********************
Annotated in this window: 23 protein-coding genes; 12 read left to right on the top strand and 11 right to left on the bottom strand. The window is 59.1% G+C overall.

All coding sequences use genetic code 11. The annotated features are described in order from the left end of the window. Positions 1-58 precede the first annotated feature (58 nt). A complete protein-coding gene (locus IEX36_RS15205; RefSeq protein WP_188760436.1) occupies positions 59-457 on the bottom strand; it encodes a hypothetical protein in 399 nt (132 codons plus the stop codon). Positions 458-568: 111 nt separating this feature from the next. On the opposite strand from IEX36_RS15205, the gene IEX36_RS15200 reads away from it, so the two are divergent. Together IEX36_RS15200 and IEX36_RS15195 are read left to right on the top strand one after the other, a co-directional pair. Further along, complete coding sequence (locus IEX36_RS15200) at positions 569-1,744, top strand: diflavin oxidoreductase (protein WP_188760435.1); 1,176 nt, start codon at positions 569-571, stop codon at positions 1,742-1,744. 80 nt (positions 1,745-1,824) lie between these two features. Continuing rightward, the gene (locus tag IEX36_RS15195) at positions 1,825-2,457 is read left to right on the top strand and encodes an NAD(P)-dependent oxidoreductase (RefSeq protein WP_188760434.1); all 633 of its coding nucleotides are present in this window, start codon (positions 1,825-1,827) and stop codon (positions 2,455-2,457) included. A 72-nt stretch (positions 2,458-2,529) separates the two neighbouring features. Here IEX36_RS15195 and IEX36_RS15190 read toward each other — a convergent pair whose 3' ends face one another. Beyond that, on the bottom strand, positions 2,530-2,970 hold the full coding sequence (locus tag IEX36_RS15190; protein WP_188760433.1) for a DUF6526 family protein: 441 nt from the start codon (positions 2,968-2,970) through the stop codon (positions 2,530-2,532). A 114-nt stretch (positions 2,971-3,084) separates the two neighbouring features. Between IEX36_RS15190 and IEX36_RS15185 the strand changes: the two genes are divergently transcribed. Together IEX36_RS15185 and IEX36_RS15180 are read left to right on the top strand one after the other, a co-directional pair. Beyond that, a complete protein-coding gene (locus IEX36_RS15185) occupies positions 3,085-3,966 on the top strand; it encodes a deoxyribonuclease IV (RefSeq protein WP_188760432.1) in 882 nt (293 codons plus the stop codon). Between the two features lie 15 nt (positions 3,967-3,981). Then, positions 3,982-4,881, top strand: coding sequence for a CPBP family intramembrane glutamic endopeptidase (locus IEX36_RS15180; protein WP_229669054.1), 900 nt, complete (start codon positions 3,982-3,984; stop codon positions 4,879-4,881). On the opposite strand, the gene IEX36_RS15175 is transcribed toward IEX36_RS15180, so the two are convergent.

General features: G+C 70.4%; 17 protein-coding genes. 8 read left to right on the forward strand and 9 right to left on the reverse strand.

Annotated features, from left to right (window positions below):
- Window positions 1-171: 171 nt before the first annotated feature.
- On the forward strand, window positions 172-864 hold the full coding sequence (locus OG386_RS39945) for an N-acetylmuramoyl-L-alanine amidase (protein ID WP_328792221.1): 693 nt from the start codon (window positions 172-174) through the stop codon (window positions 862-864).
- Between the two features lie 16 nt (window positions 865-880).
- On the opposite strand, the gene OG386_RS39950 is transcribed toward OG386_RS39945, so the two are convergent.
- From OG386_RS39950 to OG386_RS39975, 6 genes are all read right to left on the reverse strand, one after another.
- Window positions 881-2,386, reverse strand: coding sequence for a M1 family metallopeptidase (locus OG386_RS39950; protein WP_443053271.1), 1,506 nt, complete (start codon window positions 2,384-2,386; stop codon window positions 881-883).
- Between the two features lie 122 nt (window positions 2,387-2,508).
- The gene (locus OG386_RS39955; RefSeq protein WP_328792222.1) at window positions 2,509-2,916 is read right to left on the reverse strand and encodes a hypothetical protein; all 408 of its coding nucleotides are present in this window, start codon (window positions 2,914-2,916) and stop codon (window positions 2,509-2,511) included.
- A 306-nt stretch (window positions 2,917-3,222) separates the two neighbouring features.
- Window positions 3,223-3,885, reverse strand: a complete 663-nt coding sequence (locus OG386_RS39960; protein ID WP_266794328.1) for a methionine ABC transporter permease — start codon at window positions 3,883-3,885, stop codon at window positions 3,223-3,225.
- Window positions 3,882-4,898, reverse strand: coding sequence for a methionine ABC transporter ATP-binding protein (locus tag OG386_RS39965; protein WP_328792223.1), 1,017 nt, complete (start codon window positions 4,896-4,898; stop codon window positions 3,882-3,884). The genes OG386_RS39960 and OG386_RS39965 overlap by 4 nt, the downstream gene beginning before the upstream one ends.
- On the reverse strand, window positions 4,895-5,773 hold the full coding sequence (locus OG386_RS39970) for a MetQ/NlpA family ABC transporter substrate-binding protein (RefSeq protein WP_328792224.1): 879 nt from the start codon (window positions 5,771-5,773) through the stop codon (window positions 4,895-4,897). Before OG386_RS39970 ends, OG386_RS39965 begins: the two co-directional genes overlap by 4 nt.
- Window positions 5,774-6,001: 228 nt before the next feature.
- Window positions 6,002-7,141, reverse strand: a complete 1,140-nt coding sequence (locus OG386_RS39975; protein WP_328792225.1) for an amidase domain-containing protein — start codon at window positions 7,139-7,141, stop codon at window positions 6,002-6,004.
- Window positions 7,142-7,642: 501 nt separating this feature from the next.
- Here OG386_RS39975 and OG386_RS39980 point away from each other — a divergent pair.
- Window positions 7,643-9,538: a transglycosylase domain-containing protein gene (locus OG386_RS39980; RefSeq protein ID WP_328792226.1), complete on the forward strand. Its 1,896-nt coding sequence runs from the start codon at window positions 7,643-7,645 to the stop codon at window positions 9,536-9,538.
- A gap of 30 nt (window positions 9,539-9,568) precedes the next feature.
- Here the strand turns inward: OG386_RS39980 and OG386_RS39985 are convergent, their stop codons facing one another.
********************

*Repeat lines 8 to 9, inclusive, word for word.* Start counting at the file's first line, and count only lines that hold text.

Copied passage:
- On the opposite strand, the gene OG386_RS39950 is transcribed toward OG386_RS39945, so the two are convergent.
- From OG386_RS39950 to OG386_RS39975, 6 genes are all read right to left on the reverse strand, one after another.